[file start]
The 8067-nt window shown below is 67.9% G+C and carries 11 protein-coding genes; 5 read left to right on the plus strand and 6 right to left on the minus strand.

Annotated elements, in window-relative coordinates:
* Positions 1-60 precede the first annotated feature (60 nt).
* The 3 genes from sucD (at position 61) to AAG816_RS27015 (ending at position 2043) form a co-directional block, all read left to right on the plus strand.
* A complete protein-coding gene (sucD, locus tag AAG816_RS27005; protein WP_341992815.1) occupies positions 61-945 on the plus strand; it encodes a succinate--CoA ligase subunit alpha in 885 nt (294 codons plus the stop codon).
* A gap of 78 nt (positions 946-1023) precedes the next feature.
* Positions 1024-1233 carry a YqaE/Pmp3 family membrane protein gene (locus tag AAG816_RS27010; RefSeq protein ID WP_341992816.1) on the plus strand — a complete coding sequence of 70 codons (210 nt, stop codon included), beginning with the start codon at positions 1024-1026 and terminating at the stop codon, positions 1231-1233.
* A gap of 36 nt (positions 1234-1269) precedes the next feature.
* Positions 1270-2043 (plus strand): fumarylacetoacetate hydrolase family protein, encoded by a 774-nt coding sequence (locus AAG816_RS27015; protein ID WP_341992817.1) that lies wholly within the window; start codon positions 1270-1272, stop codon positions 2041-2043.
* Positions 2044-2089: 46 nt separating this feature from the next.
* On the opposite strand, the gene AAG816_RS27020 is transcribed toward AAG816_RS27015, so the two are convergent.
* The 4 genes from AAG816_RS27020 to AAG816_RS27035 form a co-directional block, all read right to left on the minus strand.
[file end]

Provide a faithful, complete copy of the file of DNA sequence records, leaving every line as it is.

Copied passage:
The 8067-nt window shown below is 67.9% G+C and carries 11 protein-coding genes; 5 read left to right on the plus strand and 6 right to left on the minus strand.

Annotated elements, in window-relative coordinates:
* Positions 1-60 precede the first annotated feature (60 nt).
* The 3 genes from sucD (at position 61) to AAG816_RS27015 (ending at position 2043) form a co-directional block, all read left to right on the plus strand.
* A complete protein-coding gene (sucD, locus tag AAG816_RS27005; protein WP_341992815.1) occupies positions 61-945 on the plus strand; it encodes a succinate--CoA ligase subunit alpha in 885 nt (294 codons plus the stop codon).
* A gap of 78 nt (positions 946-1023) precedes the next feature.
* Positions 1024-1233 carry a YqaE/Pmp3 family membrane protein gene (locus tag AAG816_RS27010; RefSeq protein ID WP_341992816.1) on the plus strand — a complete coding sequence of 70 codons (210 nt, stop codon included), beginning with the start codon at positions 1024-1026 and terminating at the stop codon, positions 1231-1233.
* A gap of 36 nt (positions 1234-1269) precedes the next feature.
* Positions 1270-2043 (plus strand): fumarylacetoacetate hydrolase family protein, encoded by a 774-nt coding sequence (locus AAG816_RS27015; protein ID WP_341992817.1) that lies wholly within the window; start codon positions 1270-1272, stop codon positions 2041-2043.
* Positions 2044-2089: 46 nt separating this feature from the next.
* On the opposite strand, the gene AAG816_RS27020 is transcribed toward AAG816_RS27015, so the two are convergent.
* The 4 genes from AAG816_RS27020 to AAG816_RS27035 form a co-directional block, all read right to left on the minus strand.